Targeted Support through Social Skills Instructional Groups

Report
Targeted Support through Social Skills
Instructional Groups
Part 1: Social Skill Deficit Framework
Lori Newcomer, Ph.D.
University of Missouri
Felicia D. Hagerstrom, JD.
AEA 267 / Waterloo Community Schools
• Social Skills Part 1 (9:15-10:30)
– Social Skill Deficiency Framework
– Assessment
• Social Skills Part 2 (10:55-12:10)
– Planning groups and delivering intervention
Primary prevention (universals)
works when students…
• have multiple, nonaggressive coping repertoires for
managing frustration and perceived personal threats
• are experienced and adept at acquiring adult approval
and willing to be deferential to adult authority
• are able to regulate their anger along a continuum of
intensity appropriate for the situation at hand.
• able to inhibit impulsive behavior in conformance to a
stated rule or the general mores of socially acceptable
behavior.
Larson 2005
Social Skills vs. Social Competence
• Social skills are a specific group of behaviors
that an individual exhibits in order to
complete a social task
• Social tasks are things such as peer group
entry, having a conversation, making friends,
or playing a game with peers
• Social competence is an evaluative term
(given certain criteria) that an individual
performed a social task adequately
Gresham & Elliott (1991)
How do we determine
social competence?
……..the eye of the beholder
Felicia D. Hagerstrom, JD.
PBIS District Coordinator
AEA 267 / Waterloo Community Schools
Waterloo, Iowa
[email protected].ia.us
A CULTURAL PERSPECTIVE
A cultural perspective
• Children from culturally diverse groups are likely to engage in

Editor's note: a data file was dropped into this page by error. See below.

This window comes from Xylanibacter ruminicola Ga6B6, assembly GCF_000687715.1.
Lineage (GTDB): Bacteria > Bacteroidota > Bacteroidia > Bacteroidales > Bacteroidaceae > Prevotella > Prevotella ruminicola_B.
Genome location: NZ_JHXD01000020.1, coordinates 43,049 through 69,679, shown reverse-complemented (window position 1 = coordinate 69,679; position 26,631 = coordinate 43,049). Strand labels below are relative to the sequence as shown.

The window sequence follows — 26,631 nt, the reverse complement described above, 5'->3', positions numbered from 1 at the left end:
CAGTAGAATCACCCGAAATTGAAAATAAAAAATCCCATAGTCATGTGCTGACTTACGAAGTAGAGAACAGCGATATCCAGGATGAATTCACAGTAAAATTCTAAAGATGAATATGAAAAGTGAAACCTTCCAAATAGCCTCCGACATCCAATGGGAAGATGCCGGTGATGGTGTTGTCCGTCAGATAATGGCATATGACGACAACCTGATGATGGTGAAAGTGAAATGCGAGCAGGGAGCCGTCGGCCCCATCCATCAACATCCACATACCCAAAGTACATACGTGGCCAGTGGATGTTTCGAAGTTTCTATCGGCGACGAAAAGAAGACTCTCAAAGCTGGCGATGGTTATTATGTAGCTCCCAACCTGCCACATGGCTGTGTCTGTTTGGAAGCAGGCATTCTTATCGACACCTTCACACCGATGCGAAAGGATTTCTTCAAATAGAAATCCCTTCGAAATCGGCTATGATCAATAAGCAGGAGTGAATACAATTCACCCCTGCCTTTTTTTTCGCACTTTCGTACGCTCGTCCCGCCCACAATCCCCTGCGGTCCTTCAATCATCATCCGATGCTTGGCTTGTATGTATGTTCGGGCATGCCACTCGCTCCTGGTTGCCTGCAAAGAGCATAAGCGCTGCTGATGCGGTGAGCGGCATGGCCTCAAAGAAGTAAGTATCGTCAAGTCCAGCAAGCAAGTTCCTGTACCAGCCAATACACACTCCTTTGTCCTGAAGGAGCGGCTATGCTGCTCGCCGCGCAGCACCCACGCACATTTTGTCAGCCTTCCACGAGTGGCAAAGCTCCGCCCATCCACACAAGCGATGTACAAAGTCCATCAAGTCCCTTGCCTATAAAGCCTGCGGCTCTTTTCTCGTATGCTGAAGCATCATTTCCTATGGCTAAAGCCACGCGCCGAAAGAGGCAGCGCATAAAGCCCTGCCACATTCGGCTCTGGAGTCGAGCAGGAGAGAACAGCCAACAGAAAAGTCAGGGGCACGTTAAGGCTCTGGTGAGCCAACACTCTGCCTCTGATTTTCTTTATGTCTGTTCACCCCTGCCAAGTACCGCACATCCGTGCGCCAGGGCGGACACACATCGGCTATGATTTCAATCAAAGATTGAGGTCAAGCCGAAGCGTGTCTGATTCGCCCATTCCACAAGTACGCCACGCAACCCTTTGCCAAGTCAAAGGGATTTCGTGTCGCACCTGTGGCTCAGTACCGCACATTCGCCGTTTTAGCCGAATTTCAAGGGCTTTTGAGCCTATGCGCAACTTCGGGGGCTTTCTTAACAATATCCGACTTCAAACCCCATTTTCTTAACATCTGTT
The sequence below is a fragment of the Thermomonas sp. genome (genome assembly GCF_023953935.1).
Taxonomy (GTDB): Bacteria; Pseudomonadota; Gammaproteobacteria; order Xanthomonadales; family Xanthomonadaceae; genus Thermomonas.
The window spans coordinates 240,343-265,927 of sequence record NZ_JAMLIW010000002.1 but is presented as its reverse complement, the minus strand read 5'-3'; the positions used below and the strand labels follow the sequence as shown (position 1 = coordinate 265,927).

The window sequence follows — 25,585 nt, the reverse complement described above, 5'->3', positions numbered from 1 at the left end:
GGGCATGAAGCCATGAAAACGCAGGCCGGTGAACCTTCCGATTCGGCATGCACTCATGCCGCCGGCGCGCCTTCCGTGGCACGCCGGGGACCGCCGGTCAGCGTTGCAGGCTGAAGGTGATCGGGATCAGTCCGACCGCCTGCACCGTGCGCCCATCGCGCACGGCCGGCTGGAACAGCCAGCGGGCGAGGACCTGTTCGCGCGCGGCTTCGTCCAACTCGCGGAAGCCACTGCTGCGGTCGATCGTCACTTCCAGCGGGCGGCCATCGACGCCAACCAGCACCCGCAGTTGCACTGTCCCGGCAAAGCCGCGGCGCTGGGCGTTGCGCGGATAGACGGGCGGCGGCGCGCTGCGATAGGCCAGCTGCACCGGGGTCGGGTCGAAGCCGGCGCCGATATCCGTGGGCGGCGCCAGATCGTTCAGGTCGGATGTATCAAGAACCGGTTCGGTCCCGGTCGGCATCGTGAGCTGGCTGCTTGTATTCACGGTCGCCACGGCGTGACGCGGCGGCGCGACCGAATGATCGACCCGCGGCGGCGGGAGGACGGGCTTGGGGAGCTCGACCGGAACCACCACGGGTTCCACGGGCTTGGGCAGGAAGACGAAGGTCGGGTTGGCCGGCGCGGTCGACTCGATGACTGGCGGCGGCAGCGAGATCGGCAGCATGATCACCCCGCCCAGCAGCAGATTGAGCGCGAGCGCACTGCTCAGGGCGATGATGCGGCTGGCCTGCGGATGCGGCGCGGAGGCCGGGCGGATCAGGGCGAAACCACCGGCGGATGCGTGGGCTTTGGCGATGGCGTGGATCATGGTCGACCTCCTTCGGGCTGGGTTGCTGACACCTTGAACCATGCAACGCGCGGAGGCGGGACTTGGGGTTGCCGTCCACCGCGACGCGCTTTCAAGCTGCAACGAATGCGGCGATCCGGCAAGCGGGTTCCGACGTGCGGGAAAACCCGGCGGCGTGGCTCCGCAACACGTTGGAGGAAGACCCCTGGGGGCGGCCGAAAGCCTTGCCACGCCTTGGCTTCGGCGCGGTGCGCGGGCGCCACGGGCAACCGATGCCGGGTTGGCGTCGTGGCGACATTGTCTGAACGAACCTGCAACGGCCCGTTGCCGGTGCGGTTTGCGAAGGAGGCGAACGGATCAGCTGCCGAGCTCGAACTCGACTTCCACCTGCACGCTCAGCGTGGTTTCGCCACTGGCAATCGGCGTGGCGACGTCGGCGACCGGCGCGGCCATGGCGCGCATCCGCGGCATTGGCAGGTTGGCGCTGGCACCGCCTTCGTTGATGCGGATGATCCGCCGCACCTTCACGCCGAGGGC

behaviors that are at variance with the culture of the school.
• By the year 2035 close to 50% of children in the United States
will come from racial and ethnic minority families, immigrant
families, or both (Rogers & Sirin, 2009)
• 9 out of every 10 teachers are white and from nonimmigrant
backgrounds. (Cartledge & Milburn, 1996)
A cultural perspective
• Culture…
…provides standard for perceiving, believing,
evaluating, communicating, and acting
(Triandis, 1996)
…is learned (not innate), shared (not specific
to the individual), dynamic (not static), and
incorporates values that dictate behavior
(Peoples & Bailey, 1991)
A cultural perspective
• Increasing diversity of students in schools underscore the
need to view social behaviors within the cultural context
• Culture provides a framework through which to filter actions
as people negotiate their daily lives
• Social behaviors of culturally and linguistically diverse
students need to be understood to distinguish differences and
deficits (Irvine, 1990)
• Research suggests that students’ aptitudes intents or abilities
can be misinterpreted due to differences in language use and
communication style is a mismatch exists between home
culture and school culture (Rogers – Sirin & Sirin, 2009)
A Cultural Perspective
“Any educational or training system that ignores
the history or perspective of its learners or
does not attempt to adjust its teaching
practices to benefit all of its learners is
contributing to inequality of opportunity”
(Wlodkowski and Ginsberg (1995) (p. 26)
A Cultural Perspective
•
•
•
•
•
•
•
•
•
•
Sense of self and space
Communication and language
Dress and appearance
Food and eating habits
Time and time consciousness
Relationships, family and friends
Values and norms
Beliefs and attitudes
Mental processes and learning style
Work habits and practices
A cultural perspective
Read this article
“Urban Teachers’ Professed Classroom Management Strategies Reflections
of Culturally Responsive Teaching”
Dave Brown West Chester University
Examples: